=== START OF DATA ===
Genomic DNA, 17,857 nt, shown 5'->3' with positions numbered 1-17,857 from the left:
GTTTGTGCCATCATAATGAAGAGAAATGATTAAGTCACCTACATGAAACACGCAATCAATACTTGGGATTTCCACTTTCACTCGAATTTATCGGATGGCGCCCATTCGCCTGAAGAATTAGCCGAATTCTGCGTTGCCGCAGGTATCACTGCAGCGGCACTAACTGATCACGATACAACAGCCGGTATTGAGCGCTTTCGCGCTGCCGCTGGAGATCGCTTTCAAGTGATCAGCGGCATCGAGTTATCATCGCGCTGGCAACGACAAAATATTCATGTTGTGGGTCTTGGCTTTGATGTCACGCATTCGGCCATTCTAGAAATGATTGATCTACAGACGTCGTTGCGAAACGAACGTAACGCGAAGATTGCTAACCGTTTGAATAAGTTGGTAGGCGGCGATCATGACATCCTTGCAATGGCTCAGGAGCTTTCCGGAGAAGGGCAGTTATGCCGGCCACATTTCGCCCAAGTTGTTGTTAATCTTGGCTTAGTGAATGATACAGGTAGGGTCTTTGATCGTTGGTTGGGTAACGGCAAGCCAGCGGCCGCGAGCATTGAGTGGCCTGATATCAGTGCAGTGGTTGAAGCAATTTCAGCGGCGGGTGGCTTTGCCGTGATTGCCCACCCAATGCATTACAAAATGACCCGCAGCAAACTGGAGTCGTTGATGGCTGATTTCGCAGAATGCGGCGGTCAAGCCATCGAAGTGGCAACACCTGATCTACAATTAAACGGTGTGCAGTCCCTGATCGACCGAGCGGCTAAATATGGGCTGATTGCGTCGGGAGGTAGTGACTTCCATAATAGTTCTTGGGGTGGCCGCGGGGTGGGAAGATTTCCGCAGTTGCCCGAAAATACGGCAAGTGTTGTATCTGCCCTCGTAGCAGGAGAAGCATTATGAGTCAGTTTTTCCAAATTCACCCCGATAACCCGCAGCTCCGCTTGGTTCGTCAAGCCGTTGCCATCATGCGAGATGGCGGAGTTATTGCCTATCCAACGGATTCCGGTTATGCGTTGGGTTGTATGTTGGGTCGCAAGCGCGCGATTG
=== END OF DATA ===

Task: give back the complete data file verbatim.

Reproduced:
Genomic DNA, 17,857 nt, shown 5'->3' with positions numbered 1-17,857 from the left:
GTTTGTGCCATCATAATGAAGAGAAATGATTAAGTCACCTACATGAAACACGCAATCAATACTTGGGATTTCCACTTTCACTCGAATTTATCGGATGGCGCCCATTCGCCTGAAGAATTAGCCGAATTCTGCGTTGCCGCAGGTATCACTGCAGCGGCACTAACTGATCACGATACAACAGCCGGTATTGAGCGCTTTCGCGCTGCCGCTGGAGATCGCTTTCAAGTGATCAGCGGCATCGAGTTATCATCGCGCTGGCAACGACAAAATATTCATGTTGTGGGTCTTGGCTTTGATGTCACGCATTCGGCCATTCTAGAAATGATTGATCTACAGACGTCGTTGCGAAACGAACGTAACGCGAAGATTGCTAACCGTTTGAATAAGTTGGTAGGCGGCGATCATGACATCCTTGCAATGGCTCAGGAGCTTTCCGGAGAAGGGCAGTTATGCCGGCCACATTTCGCCCAAGTTGTTGTTAATCTTGGCTTAGTGAATGATACAGGTAGGGTCTTTGATCGTTGGTTGGGTAACGGCAAGCCAGCGGCCGCGAGCATTGAGTGGCCTGATATCAGTGCAGTGGTTGAAGCAATTTCAGCGGCGGGTGGCTTTGCCGTGATTGCCCACCCAATGCATTACAAAATGACCCGCAGCAAACTGGAGTCGTTGATGGCTGATTTCGCAGAATGCGGCGGTCAAGCCATCGAAGTGGCAACACCTGATCTACAATTAAACGGTGTGCAGTCCCTGATCGACCGAGCGGCTAAATATGGGCTGATTGCGTCGGGAGGTAGTGACTTCCATAATAGTTCTTGGGGTGGCCGCGGGGTGGGAAGATTTCCGCAGTTGCCCGAAAATACGGCAAGTGTTGTATCTGCCCTCGTAGCAGGAGAAGCATTATGAGTCAGTTTTTCCAAATTCACCCCGATAACCCGCAGCTCCGCTTGGTTCGTCAAGCCGTTGCCATCATGCGAGATGGCGGAGTTATTGCCTATCCAACGGATTCCGGTTATGCGTTGGGTTGTATGTTGGGTCGCAAGCGCGCGATTG